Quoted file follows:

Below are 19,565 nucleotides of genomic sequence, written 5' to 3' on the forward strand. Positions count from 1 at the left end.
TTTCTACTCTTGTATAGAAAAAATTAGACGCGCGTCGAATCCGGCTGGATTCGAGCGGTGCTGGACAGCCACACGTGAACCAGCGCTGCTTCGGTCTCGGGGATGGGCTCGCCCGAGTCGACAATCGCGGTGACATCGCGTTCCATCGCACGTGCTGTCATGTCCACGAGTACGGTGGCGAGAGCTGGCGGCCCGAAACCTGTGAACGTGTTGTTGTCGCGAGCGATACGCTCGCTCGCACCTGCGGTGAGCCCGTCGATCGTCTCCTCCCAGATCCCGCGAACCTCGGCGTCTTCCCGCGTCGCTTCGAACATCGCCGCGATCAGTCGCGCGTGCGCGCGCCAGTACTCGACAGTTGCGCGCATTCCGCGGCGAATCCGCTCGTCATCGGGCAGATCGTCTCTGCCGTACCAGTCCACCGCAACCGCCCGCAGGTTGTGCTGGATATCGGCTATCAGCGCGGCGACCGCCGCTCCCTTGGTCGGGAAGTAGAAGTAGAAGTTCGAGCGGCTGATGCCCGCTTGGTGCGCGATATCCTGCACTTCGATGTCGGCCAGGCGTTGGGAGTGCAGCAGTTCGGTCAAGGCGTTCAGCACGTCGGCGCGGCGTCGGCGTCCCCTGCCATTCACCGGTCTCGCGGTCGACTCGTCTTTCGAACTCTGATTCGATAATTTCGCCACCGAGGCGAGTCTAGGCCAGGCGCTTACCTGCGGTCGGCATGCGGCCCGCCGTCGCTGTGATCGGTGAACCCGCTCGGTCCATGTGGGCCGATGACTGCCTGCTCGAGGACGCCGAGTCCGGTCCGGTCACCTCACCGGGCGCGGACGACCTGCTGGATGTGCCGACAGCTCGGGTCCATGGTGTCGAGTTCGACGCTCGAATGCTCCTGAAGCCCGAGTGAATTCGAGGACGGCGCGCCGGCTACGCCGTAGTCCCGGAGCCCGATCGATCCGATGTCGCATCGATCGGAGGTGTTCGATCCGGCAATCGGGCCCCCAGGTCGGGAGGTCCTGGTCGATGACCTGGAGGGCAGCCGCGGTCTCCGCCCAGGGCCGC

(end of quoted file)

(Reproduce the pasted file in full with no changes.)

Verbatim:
Below are 19,565 nucleotides of genomic sequence, written 5' to 3' on the forward strand. Positions count from 1 at the left end.
TTTCTACTCTTGTATAGAAAAAATTAGACGCGCGTCGAATCCGGCTGGATTCGAGCGGTGCTGGACAGCCACACGTGAACCAGCGCTGCTTCGGTCTCGGGGATGGGCTCGCCCGAGTCGACAATCGCGGTGACATCGCGTTCCATCGCACGTGCTGTCATGTCCACGAGTACGGTGGCGAGAGCTGGCGGCCCGAAACCTGTGAACGTGTTGTTGTCGCGAGCGATACGCTCGCTCGCACCTGCGGTGAGCCCGTCGATCGTCTCCTCCCAGATCCCGCGAACCTCGGCGTCTTCCCGCGTCGCTTCGAACATCGCCGCGATCAGTCGCGCGTGCGCGCGCCAGTACTCGACAGTTGCGCGCATTCCGCGGCGAATCCGCTCGTCATCGGGCAGATCGTCTCTGCCGTACCAGTCCACCGCAACCGCCCGCAGGTTGTGCTGGATATCGGCTATCAGCGCGGCGACCGCCGCTCCCTTGGTCGGGAAGTAGAAGTAGAAGTTCGAGCGGCTGATGCCCGCTTGGTGCGCGATATCCTGCACTTCGATGTCGGCCAGGCGTTGGGAGTGCAGCAGTTCGGTCAAGGCGTTCAGCACGTCGGCGCGGCGTCGGCGTCCCCTGCCATTCACCGGTCTCGCGGTCGACTCGTCTTTCGAACTCTGATTCGATAATTTCGCCACCGAGGCGAGTCTAGGCCAGGCGCTTACCTGCGGTCGGCATGCGGCCCGCCGTCGCTGTGATCGGTGAACCCGCTCGGTCCATGTGGGCCGATGACTGCCTGCTCGAGGACGCCGAGTCCGGTCCGGTCACCTCACCGGGCGCGGACGACCTGCTGGATGTGCCGACAGCTCGGGTCCATGGTGTCGAGTTCGACGCTCGAATGCTCCTGAAGCCCGAGTGAATTCGAGGACGGCGCGCCGGCTACGCCGTAGTCCCGGAGCCCGATCGATCCGATGTCGCATCGATCGGAGGTGTTCGATCCGGCAATCGGGCCCCCAGGTCGGGAGGTCCTGGTCGATGACCTGGAGGGCAGCCGCGGTCTCCGCCCAGGGCCGC